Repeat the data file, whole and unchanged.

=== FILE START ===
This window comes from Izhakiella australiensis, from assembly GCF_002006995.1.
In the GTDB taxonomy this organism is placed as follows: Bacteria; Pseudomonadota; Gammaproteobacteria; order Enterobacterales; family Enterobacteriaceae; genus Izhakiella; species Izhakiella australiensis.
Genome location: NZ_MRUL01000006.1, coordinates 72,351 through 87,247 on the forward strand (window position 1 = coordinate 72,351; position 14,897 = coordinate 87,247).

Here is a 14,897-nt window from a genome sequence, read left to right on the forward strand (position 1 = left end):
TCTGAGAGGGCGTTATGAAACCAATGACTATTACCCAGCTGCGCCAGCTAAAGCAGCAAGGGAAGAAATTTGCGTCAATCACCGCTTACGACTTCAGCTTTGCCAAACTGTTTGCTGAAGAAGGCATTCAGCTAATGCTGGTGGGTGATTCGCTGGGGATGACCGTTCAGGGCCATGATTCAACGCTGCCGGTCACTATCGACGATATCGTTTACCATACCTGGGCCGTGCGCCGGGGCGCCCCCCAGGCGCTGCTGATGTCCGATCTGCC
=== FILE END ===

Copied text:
This window comes from Izhakiella australiensis, from assembly GCF_002006995.1.
In the GTDB taxonomy this organism is placed as follows: Bacteria; Pseudomonadota; Gammaproteobacteria; order Enterobacterales; family Enterobacteriaceae; genus Izhakiella; species Izhakiella australiensis.
Genome location: NZ_MRUL01000006.1, coordinates 72,351 through 87,247 on the forward strand (window position 1 = coordinate 72,351; position 14,897 = coordinate 87,247).

Here is a 14,897-nt window from a genome sequence, read left to right on the forward strand (position 1 = left end):
TCTGAGAGGGCGTTATGAAACCAATGACTATTACCCAGCTGCGCCAGCTAAAGCAGCAAGGGAAGAAATTTGCGTCAATCACCGCTTACGACTTCAGCTTTGCCAAACTGTTTGCTGAAGAAGGCATTCAGCTAATGCTGGTGGGTGATTCGCTGGGGATGACCGTTCAGGGCCATGATTCAACGCTGCCGGTCACTATCGACGATATCGTTTACCATACCTGGGCCGTGCGCCGGGGCGCCCCCCAGGCGCTGCTGATGTCCGATCTGCC